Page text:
“The couch of pain”
Depression paid my family a second visit.
Parenting has its peaks and valleys. Seven years ago my family was challenged to the max. Severe depression and anxiety paid us a visit, completely unannounced, and chose my innocent 9-year-old daughter. I wanted to switch roles so badly, and spent many hours wondering why her? And not me? What did I miss? What did I do wrong?
Later I learned there were signs, but I just could not or would not see them.
Mental illness does NOT discriminate and both of our families have done a great job feeding the stigma in the past generations. In the dark, it only grew bigger and bolder.
MENTAL ILLNESS KNOCKED ME OUT!!
I am a Registered Nurse; it’s in my bones to always problem-solve from a scientific and nurturing viewpoint.
I surely was not an RN at that point in time. Simply a scared mom. Later I did draw heavily on my nursing experience and knowledge. I found out that advocating for your child means knowing everything about their disease process, in order to have success in the education system.
I could not find any tools, and I wanted to run away. I was in a state of panic.
I fumbled my way back in the dark and slowly led my daughter to the light of recovery. Together with doctors and therapists, our whole family resurfaced forever changed, and I knew I had to share my story as a parent. More importantly, I had to push power to the light for others to follow.
The light is bright from all the other mental health advocates I have come to meet, and I could clearly see it the second time depression came around for a winter visit. Instead of running away, I stayed in what I have come to call “The couch of pain."
My daughter sounded the alarm as the depression came closer, loud and clear. I am beaming with pride at the level of self-advocating she produced as she felt the pain encompassing her. Listen to your children; they are often smarter than us adults.
I knew with the right medication, therapy, and all the calming tools we have integrated into our life the past 7 years, the pain would not last.
“The couch of pain“ took the shape of a metaphor: a place of surrender and a place for me to recharge my batteries.
But don’t get me wrong. The pain still hurt deep -- into the bone kind of pain.
I still cried, and I still wished so incredibly deeply that she would be free from the suffering. It’s a parent’s worst nightmare to watch your child hurt so much.
Self-care became my armor -- my most important tool and my surrender -- to the pain of depression. My daughter needs a mom who can fight, advocate, and stay present. My family needs me, and I need my self.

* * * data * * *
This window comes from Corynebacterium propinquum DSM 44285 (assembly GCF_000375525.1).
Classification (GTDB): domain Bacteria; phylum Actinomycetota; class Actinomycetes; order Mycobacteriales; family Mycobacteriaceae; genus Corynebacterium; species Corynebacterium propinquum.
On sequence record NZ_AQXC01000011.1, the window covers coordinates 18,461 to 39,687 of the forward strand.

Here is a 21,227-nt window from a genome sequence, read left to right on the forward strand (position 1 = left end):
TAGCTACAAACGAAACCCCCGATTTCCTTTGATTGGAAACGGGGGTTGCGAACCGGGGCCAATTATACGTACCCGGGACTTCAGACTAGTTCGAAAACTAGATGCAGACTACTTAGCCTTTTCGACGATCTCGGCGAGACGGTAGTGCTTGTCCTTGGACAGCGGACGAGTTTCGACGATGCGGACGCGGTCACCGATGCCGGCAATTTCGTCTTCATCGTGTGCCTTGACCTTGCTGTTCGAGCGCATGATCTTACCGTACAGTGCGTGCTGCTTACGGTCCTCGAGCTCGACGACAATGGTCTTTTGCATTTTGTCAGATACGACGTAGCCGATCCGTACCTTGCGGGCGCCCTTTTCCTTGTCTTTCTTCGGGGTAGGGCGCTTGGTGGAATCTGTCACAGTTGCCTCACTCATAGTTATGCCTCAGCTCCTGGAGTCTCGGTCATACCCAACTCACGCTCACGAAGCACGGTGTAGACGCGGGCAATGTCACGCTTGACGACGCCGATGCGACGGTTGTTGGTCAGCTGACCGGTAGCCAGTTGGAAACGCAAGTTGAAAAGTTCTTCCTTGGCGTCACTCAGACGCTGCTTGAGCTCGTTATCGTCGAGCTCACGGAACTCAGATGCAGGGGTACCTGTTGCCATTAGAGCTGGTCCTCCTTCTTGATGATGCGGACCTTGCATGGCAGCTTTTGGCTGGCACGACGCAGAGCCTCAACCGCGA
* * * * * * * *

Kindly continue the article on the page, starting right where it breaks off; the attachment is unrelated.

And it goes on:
When the school bus left, I sat on the couch in my pain, and the longer I sat there it got less scary and hurt less. At one point I thought about why I did not want to run away as I had wanted 7 years earlier. I became acutely aware of the light; the light to recovery and the strength in knowing recovery was possible. Knowing I had a huge support network of mental health warriors around me gave me peace of mind.
I dragged myself to the gym. The yoga room was such a nice place to simply be present, and I surrendered to a restorative nap every afternoon.
SELF CARE IS NOT A LUXURY. IT’S A REGULAR TUNE-UP FOR YOUR SOUL, SPIRIT & MIND.
Recovery came around and these days I use the couch for hanging out with my kids, laughing, knitting, and counting my blessings. I am still a work-in-progress on self-care and continue to find new tools for my mental health-parenting box.
But the hours I spent on the couch of pain has taught me an awareness about the pain that’s a whole lot less scarier than panic/running away.
Tuning in to my own awareness has provided me with an empowerment and strength, which I hope my children will absorb per osmosis.
To all my fellow parents who fight daily for their children’s mental health, you are NEVER alone. I see you, I hear you, and I fight alongside of you.
Anne Taylor is a Danish educated nurse, CEO & founder of Scandic Health living in NOVA. Her family’s mental health challenges pushed her to advocate, share and shine the light for other parents to see. In recovery she was introduced to the evidence based MusiCure - music as medicine as a way to calm the mind. As a CEO she promotes a calming sound environment to improve healing and lower anxiety in healthcare.